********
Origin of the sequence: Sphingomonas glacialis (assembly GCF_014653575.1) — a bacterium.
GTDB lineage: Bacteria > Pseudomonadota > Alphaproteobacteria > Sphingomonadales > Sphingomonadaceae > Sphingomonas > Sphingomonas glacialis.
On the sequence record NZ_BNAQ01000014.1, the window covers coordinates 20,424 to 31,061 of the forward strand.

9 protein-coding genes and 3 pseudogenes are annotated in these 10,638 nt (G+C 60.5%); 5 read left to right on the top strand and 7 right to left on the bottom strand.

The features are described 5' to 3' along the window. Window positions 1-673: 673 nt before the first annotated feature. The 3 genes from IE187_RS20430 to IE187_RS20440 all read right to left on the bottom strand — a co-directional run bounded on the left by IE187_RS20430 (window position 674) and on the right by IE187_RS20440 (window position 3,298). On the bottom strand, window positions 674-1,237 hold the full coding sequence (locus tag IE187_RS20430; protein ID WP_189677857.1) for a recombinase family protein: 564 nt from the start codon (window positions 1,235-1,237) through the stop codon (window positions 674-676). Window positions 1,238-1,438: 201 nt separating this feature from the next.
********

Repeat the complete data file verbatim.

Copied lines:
Origin of the sequence: Sphingomonas glacialis (assembly GCF_014653575.1) — a bacterium.
GTDB lineage: Bacteria > Pseudomonadota > Alphaproteobacteria > Sphingomonadales > Sphingomonadaceae > Sphingomonas > Sphingomonas glacialis.
On the sequence record NZ_BNAQ01000014.1, the window covers coordinates 20,424 to 31,061 of the forward strand.

9 protein-coding genes and 3 pseudogenes are annotated in these 10,638 nt (G+C 60.5%); 5 read left to right on the top strand and 7 right to left on the bottom strand.

The features are described 5' to 3' along the window. Window positions 1-673: 673 nt before the first annotated feature. The 3 genes from IE187_RS20430 to IE187_RS20440 all read right to left on the bottom strand — a co-directional run bounded on the left by IE187_RS20430 (window position 674) and on the right by IE187_RS20440 (window position 3,298). On the bottom strand, window positions 674-1,237 hold the full coding sequence (locus tag IE187_RS20430; protein ID WP_189677857.1) for a recombinase family protein: 564 nt from the start codon (window positions 1,235-1,237) through the stop codon (window positions 674-676). Window positions 1,238-1,438: 201 nt separating this feature from the next.